Here are some examples:

Fruits and veggies of the blue/purple variety include blueberries, blackberries, eggplant, and plums, to name a few. Blueberries are considered to have the highest antioxidant properties of all foods.

Green vegetables are excellent sources of vitamin K, folic acid, potassium, and omega-3 fatty acids. Examples include kale, spinach, Brussels sprouts, broccoli, bok choy, and cabbage

Lycopene is a major component in red fruits and vegetables, particularly tomatoes. Lycopene has been associated with risk reduction in certain cancers including prostate cancer. While some fruits and vegetables are considered to have greater health benefits when eaten raw, lycopene is one that appears to have more benefits when cooked. Cooking allows carotenoids, such as lycopene, to be better absorbed. So, enjoy that tomato sauce!

Yellow/green foods have an abundance of lutein, which is excellent for eye health. They are also high in vitamin C. Examples include kiwi, avocado, spinach, and even pistachio nuts.

Orange/yellow foods such as carrots have long been well-known to contain beta-carotene. They can also be high in vitamin C help with blood-sugar regulation, and have anti-inflammatory properties. Popular examples also include mangoes, cantaloupes, sweet potatoes, pumpkins, and apricots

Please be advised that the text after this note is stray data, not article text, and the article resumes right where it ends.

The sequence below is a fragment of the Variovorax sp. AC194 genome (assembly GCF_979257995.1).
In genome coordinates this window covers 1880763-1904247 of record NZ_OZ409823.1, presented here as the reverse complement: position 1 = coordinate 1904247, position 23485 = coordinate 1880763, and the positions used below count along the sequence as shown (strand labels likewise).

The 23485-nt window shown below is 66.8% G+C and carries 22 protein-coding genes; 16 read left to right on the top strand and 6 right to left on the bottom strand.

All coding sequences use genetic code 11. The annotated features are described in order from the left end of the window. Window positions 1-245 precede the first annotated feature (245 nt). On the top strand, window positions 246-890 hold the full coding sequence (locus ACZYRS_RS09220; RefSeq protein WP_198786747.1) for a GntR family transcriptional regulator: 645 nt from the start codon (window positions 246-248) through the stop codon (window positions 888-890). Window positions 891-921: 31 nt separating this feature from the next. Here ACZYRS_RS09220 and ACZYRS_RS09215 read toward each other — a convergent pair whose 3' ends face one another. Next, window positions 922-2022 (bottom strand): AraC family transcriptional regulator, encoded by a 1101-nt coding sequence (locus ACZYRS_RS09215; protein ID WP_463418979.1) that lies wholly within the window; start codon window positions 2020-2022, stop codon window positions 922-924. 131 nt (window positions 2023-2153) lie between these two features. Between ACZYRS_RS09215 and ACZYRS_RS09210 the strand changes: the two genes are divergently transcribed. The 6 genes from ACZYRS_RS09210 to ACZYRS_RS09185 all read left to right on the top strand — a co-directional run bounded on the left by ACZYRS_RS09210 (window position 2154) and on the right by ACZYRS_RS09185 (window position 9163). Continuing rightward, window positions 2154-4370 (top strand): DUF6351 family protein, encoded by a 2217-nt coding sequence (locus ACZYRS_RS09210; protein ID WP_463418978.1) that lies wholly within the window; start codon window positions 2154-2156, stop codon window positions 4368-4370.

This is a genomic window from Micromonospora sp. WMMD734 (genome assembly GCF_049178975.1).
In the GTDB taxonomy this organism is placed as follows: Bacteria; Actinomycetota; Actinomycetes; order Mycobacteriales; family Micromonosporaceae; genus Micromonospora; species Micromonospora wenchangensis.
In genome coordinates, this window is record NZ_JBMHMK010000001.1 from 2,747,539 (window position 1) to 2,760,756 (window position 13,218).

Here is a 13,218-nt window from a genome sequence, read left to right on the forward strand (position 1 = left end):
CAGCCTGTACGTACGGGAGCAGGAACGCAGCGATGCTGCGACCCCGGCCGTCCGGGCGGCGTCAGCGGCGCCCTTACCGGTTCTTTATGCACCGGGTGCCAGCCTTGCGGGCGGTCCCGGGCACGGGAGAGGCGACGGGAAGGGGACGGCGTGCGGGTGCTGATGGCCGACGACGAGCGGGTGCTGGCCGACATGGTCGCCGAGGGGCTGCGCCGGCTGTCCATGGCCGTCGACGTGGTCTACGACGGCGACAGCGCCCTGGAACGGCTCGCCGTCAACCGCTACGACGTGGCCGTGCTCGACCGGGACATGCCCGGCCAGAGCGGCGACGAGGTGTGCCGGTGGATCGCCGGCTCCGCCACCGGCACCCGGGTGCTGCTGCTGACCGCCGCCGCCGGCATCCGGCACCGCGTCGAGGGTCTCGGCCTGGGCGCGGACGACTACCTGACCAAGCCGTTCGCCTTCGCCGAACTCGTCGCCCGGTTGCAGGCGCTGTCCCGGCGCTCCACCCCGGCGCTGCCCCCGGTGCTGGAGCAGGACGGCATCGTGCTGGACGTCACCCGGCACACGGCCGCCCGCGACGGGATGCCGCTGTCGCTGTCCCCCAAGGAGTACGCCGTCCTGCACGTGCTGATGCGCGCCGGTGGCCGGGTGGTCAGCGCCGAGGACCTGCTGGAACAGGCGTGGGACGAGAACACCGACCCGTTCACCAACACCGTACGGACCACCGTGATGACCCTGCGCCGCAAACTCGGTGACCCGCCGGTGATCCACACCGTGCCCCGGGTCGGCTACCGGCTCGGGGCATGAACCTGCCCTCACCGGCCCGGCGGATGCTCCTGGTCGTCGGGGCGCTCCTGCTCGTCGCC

While it certainly may be challenging to “eat the rainbow” every day, try at least to do it every week and in the meantime, get as much variety as you can.

Thanks for reading!

- Dr. Andrew S. Rothschild, PT, DPT, OCS, FAAOMPT

     As always, thanks again for all of the #WellfieWednesday support, be sure to post your pictures again this week and tag Andrew (@ARothschildPT), Eric (@Eric_in_AmERICa) or Patrick (@PBernerSPT) and keep the wave of healthy change going!

 

 

Wellness Wednesday Tip #17: Try Meatless Monday!

Happy #WellfieWednesday friends!

     This week’s tip is to try participating in #MeatlessMonday! Meatless Monday, a non-profit health initiative launched in 2003 by the Center for a Livable Future at the John’s Hopkins School of Public Health, encourages people around the world to go meatless one day a week for their health & the health of the planet.